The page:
Schlagwort-Archive: Deutschland AG

Capitalism formerly known as the German Model and its Re-Formation. Part II

Wolfgang Streeck (MPIfG), a scholar of political economy, studies the relations between markets, states and institutions, the dynamics of their development, their interrelatedness and historical changes. His new book “Re-forming capitalism” (Oxford University Press 2009) is devoted to institutional changes in capitalism formerly known as the German Model and its social consequences. An important book, particularly to those who refuse to give up on liberalism. Back to Part I

Why capitalism?

“Why capitalism? If the gradual disorganization and liberalization of “postwar market economy” like Germany is to be explained, as I believe it must, as a secular historical process driven by endogeneous dialectical force, conceptions of “the economy” as a system in, ore on the way to, static equilibrium, however defined, are not really of use. Speaking of capitalism instead has the advantage that it conceptualizes the economy as inherently dynamic – as a historical social formation defined by a specific, characteristic dynamism, and as an evolving social reality in real time. Speaking of capitalism, in other words avoids the fallacies of misplaced abstractness that plague mainstream economics as well as rational choice social science and prevent them from engaging the world as it happens to be. Specifically, the concept of capitalism draws our attention to a core concept of market expansion and accumulation that, it suggests, makes up the substance and defines the identity of what is now the hegemonic and indeed the only form of economic organization in the modern world. Moreover, it also (…) moves into the center of analysis the fundamental issue of the compatibility of expanding markets with the basic requirements of social integration, thereby providing a coherent analytical framework in which to consider the manifold social conflicts associated with the ‘capitalist constant’ (Sewell 2008) of progressive commodification. ” (Streeck 2009, p. 230)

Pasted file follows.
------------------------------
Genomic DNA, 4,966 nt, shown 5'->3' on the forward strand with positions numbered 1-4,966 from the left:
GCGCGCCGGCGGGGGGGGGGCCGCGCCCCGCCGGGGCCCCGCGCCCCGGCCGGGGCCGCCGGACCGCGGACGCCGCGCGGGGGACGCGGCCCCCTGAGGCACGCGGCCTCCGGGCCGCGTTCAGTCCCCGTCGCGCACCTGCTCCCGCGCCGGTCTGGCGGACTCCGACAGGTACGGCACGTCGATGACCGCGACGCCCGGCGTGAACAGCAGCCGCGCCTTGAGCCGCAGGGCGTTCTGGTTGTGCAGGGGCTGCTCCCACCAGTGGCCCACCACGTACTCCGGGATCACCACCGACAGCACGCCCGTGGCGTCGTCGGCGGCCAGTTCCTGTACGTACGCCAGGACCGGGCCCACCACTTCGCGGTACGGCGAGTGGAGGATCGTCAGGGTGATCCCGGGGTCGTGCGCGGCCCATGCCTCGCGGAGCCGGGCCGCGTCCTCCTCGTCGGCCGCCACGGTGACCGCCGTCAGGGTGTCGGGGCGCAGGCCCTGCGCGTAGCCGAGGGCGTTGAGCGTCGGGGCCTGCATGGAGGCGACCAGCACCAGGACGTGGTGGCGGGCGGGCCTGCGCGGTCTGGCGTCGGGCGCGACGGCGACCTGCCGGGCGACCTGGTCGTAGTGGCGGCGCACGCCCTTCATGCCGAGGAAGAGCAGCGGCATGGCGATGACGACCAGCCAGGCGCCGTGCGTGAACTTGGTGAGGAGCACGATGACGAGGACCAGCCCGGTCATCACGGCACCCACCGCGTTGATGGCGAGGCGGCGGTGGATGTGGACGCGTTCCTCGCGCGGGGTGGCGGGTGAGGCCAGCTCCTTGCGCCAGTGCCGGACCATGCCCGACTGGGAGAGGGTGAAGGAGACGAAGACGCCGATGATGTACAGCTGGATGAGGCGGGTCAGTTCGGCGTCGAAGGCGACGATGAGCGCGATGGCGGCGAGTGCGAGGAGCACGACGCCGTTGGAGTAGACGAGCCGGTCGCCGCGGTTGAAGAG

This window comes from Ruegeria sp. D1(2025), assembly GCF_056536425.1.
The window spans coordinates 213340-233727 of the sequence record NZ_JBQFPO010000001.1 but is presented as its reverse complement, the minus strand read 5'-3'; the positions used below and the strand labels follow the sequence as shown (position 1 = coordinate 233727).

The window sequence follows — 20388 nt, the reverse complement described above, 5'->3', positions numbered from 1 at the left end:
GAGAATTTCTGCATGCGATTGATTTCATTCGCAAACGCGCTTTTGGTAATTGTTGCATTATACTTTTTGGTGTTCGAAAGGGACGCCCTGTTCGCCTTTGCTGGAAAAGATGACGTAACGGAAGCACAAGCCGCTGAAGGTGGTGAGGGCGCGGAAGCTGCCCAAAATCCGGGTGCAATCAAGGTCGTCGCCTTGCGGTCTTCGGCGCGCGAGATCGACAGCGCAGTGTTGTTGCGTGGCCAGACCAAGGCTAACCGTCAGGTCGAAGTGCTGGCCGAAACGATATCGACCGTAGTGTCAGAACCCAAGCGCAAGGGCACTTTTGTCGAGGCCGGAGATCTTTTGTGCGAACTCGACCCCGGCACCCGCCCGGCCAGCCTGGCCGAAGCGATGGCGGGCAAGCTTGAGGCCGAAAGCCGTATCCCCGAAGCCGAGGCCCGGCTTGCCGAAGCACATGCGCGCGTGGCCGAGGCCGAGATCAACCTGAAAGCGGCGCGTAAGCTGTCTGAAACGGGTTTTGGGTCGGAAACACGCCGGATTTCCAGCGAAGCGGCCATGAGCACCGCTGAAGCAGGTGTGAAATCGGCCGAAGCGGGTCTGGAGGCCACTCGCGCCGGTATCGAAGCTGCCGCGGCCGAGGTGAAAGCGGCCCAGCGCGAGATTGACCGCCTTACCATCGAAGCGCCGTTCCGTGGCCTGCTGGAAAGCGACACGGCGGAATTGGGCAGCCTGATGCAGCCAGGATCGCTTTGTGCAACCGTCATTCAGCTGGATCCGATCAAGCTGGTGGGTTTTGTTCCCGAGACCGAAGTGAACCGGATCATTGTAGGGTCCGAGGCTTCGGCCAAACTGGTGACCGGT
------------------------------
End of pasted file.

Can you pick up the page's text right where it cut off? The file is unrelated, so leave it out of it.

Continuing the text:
A society that consumes its institutions?